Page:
Another oddity on the sinking of the USAT Tjinegara. Once on board USAT Tjinegara survivor Robert Lee Shaw was approached by a USSWorden sailor who offered him is bunk to recover in. The sailor's name was Robert George Shaw - no relation.


The I-169 continued her new role as a supply boat. She made a number of trips to yhe Aleutian Islands in Alaska to support the two Japanese bases there. The Japanese had invaded Attu Island and Kiska Island in June 1942. The US Navy began making plans to re-take the islands, but since they were about 2,000 miles from mainland Alaska, they need staging bases closer. In December 1942, they selected Amchitka Island, an unoccupied island about 50 miles from Kiska to be used for airfields. On January 12, 1943, with the wind blowing 60 knots and the water temperature 36 degrees US forces landed on Amchitka Island. The USS Worden supported the landing but ran aground on rocks off Constaine Harbor. Efforts to free her were unsuccessful and during the evacation of the USS Worden, 14 sailors died. The captain was knocked unconscious and washed overboard but was rescued. Eleven sailors were lost at sea; two were subsequently buried at sea and one was buried in Alaska. The USS Worden broke up and on January 17, 1943, sank in shallow water. On August 10, 1943, the US Navy depth charged the USS Worden to keep the Japanese from getting our radar secrets. A few oddities relating to the the USS Worden sinking: the Navy kept the sinking secret for 2 ½ years; the wreck site is still unmarked; after the war the island was used for atomic bomb testing and is still off limits to visitors; and the only sailor who's body was buried on land was subsequently moved to the Ft. Sam Houston National Cemetary in San Antonio (9).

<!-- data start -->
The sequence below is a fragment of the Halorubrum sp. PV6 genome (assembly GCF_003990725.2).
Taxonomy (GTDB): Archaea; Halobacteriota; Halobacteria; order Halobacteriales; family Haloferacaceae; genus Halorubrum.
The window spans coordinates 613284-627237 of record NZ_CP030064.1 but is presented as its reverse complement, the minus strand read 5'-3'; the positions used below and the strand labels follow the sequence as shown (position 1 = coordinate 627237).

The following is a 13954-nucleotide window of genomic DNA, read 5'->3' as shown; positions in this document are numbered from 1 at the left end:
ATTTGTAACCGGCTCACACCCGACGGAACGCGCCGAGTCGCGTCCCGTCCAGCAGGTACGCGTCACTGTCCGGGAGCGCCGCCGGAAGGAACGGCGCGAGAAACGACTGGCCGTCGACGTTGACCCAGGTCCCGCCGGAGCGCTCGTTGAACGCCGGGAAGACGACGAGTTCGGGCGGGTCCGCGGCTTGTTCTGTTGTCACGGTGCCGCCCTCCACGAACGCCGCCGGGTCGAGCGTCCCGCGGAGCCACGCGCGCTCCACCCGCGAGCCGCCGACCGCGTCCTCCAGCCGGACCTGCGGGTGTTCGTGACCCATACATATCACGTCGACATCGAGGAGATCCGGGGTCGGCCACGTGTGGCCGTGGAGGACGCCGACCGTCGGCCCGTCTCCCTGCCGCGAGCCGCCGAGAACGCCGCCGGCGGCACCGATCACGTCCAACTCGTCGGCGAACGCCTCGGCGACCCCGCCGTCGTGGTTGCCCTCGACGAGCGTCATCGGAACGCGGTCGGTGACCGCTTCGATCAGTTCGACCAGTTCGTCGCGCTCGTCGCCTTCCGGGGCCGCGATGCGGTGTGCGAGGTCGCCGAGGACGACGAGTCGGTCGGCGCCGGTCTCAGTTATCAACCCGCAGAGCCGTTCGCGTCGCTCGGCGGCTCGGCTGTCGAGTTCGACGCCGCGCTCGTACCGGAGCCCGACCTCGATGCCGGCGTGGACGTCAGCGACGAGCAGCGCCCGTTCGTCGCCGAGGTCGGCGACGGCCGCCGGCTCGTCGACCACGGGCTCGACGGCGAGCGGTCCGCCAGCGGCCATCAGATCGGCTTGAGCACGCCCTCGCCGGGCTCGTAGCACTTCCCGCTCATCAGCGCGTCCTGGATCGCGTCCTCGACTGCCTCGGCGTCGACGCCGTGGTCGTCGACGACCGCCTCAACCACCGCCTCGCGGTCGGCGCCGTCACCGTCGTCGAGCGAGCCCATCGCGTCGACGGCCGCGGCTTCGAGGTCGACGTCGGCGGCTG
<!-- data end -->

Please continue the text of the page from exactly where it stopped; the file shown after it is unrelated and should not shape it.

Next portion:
In May 1943, using the new air fields on Amchika and other islands, the US invaded Attu Island. It was a bloody battle. The US had 549 troops killed and 3,780 wounded, US troops buried 2,351 Japanese bodies, only 28 of the Japanese on the island survived (10). The US was anticipating a simular fight for Kiska, but the Japanese secertly evacuated the island under cover of fog on July 23, 1943. US and Cadnadian troops, expecting a fight, landed unopposed on August 15, 1943, but incurred almost 300 casualties from friendly fire, mines and booby traps. The I-169 had assisted with the evacation.


When the I-169 made its last dive, its captain and about 20 of his crew of 70 were on shore on Dublon Island. During the rescue effort the Japanses tried to lift the sub with a repair ship's 30 ton crane but the chain broke. They then sent divers down who drilled holes and attached air hose to fill the ballast tanks but there was no one alive in the control room work the ballast levers. Also, nightly US air raids hampered the rescue efforts. Subsequently Japanese divers entered the forward compartments and removed 32 bodies. After the war the location of the wreck was lost. In February 1972, the wreck was rediscovered and divers enter the sub and filmed its interior. In August 1973, the remains of approximately 70 of the crew and members of the work parties and their personal effects were removed and returned to Japan where they were cremated as part of Shinto rites. The I-169's bell is displayed at the Yasukuni Shrine in Tokyo (11).

I-169 and USS Worden
Both were at Pearl Harbor on December 7, 1941
Both were involved in the sinking of the USAT Tjinegara
Both were involved in the fighting in the Aleutians
Both were sunk by accident
Both wrecks were destroyed by their own governments with depth charges
Both the captains survived the sinkings
On the afternoon of our first day we dove on the Heian Maru a submarine tender, the largest ship in the lagoon. The Heian Maru and her two sister ships the Hie Maru and the Hikawa Maru had been luxury passenger liners for the NYK Lines before the war. The Heian Maru and the Hie Maru were converted into sub tenders, the Hikawa Maru was converted into a hospital ship. The Heian Maru had a record of servicing the I-169 and the Hikawa Maru was in the Truk Lagoon with the Heian Maru during the Operation Hailstone attack, and Vice Admiral Takagi and his staff were aboard the Heian Maru, but those are more rabbit trails for another time…….